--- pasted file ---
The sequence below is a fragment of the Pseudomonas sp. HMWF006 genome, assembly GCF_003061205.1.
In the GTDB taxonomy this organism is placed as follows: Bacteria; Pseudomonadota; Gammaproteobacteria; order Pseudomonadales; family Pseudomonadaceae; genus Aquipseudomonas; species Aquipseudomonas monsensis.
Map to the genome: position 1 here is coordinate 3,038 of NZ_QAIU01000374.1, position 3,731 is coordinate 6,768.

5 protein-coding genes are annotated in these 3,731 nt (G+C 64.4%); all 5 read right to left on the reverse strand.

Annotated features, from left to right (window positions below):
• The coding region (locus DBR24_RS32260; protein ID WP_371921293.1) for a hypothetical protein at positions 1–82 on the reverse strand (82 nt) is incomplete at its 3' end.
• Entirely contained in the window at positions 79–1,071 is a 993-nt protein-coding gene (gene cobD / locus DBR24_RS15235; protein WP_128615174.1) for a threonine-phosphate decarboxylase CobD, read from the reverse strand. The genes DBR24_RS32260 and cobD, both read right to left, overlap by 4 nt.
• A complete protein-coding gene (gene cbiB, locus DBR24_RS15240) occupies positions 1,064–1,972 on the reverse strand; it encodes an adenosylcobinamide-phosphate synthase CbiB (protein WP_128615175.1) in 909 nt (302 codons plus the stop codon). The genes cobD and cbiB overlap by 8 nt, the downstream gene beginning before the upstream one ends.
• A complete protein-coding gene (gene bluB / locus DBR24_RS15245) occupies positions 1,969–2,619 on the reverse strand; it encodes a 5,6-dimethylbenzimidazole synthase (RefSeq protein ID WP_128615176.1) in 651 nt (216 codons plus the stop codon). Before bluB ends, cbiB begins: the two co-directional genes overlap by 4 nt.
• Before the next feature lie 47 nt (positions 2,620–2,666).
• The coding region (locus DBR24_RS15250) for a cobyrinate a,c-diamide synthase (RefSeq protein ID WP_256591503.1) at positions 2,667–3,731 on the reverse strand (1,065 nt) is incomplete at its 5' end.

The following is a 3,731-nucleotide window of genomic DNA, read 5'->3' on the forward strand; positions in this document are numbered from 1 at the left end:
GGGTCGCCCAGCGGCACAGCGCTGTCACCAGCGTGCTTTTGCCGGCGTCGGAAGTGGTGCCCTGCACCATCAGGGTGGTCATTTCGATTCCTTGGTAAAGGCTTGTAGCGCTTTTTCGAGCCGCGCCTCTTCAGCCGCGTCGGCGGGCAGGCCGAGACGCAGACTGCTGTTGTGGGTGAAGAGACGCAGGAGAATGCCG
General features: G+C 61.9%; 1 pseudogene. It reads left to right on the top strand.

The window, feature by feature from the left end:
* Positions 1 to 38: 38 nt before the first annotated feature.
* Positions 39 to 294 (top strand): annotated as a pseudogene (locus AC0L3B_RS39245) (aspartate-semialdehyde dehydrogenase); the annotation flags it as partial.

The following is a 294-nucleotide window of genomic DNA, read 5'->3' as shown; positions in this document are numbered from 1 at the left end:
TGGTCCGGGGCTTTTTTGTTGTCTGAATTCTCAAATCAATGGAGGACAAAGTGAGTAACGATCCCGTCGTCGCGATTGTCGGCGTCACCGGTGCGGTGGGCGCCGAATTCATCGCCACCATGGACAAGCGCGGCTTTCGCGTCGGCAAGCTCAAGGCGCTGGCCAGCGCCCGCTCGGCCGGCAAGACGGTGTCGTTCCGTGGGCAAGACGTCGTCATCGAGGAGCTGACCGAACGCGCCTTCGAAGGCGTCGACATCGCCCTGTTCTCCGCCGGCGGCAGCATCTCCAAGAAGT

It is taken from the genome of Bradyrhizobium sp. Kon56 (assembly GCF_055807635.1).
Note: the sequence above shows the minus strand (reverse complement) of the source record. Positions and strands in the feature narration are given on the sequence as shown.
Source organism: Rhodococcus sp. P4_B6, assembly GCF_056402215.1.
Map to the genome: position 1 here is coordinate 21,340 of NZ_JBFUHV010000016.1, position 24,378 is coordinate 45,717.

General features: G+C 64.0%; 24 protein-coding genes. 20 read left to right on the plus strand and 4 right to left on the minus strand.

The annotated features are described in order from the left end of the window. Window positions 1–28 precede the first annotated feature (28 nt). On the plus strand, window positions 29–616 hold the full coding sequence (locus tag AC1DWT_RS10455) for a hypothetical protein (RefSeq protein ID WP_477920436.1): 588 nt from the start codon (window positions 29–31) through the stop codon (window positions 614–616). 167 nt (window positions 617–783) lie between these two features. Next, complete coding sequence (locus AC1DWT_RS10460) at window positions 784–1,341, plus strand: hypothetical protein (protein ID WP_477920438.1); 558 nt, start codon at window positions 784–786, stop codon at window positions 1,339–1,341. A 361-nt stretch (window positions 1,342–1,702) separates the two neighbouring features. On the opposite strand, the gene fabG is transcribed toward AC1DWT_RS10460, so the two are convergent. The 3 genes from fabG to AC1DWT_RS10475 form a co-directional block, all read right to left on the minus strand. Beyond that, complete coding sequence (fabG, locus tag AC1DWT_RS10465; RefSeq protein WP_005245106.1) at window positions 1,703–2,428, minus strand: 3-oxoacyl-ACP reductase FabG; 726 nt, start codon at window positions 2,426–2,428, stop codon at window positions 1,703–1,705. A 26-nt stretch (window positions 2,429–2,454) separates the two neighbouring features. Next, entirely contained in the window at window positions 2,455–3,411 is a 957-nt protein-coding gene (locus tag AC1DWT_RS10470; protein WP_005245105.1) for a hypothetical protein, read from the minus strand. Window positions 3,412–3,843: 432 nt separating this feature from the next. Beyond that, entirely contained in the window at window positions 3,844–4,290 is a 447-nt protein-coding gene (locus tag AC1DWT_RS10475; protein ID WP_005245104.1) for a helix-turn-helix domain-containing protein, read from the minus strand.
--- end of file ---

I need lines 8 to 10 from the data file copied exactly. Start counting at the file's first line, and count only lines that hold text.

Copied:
• A complete protein-coding gene (gene cbiB, locus DBR24_RS15240) occupies positions 1,064–1,972 on the reverse strand; it encodes an adenosylcobinamide-phosphate synthase CbiB (protein WP_128615175.1) in 909 nt (302 codons plus the stop codon). The genes cobD and cbiB overlap by 8 nt, the downstream gene beginning before the upstream one ends.
• A complete protein-coding gene (gene bluB / locus DBR24_RS15245) occupies positions 1,969–2,619 on the reverse strand; it encodes a 5,6-dimethylbenzimidazole synthase (RefSeq protein ID WP_128615176.1) in 651 nt (216 codons plus the stop codon). Before bluB ends, cbiB begins: the two co-directional genes overlap by 4 nt.
• Before the next feature lie 47 nt (positions 2,620–2,666).